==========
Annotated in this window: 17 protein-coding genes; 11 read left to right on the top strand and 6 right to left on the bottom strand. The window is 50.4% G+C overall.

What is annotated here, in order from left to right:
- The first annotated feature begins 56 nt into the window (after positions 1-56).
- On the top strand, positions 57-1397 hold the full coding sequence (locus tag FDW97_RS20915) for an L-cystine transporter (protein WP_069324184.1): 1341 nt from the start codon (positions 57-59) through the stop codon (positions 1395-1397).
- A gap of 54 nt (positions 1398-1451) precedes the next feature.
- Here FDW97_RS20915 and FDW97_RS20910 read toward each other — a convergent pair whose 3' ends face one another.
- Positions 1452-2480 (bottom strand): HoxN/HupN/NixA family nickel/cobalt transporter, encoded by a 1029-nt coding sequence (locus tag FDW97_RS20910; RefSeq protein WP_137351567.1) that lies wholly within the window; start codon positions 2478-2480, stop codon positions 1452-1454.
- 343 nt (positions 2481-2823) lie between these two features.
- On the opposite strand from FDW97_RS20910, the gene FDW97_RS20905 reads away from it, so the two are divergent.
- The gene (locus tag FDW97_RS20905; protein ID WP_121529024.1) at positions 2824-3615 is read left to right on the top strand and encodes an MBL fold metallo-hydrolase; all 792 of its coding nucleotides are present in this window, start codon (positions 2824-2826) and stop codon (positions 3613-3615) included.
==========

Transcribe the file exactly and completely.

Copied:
Annotated in this window: 17 protein-coding genes; 11 read left to right on the top strand and 6 right to left on the bottom strand. The window is 50.4% G+C overall.

What is annotated here, in order from left to right:
- The first annotated feature begins 56 nt into the window (after positions 1-56).
- On the top strand, positions 57-1397 hold the full coding sequence (locus tag FDW97_RS20915) for an L-cystine transporter (protein WP_069324184.1): 1341 nt from the start codon (positions 57-59) through the stop codon (positions 1395-1397).
- A gap of 54 nt (positions 1398-1451) precedes the next feature.
- Here FDW97_RS20915 and FDW97_RS20910 read toward each other — a convergent pair whose 3' ends face one another.
- Positions 1452-2480 (bottom strand): HoxN/HupN/NixA family nickel/cobalt transporter, encoded by a 1029-nt coding sequence (locus tag FDW97_RS20910; RefSeq protein WP_137351567.1) that lies wholly within the window; start codon positions 2478-2480, stop codon positions 1452-1454.
- 343 nt (positions 2481-2823) lie between these two features.
- On the opposite strand from FDW97_RS20910, the gene FDW97_RS20905 reads away from it, so the two are divergent.
- The gene (locus tag FDW97_RS20905; protein ID WP_121529024.1) at positions 2824-3615 is read left to right on the top strand and encodes an MBL fold metallo-hydrolase; all 792 of its coding nucleotides are present in this window, start codon (positions 2824-2826) and stop codon (positions 3613-3615) included.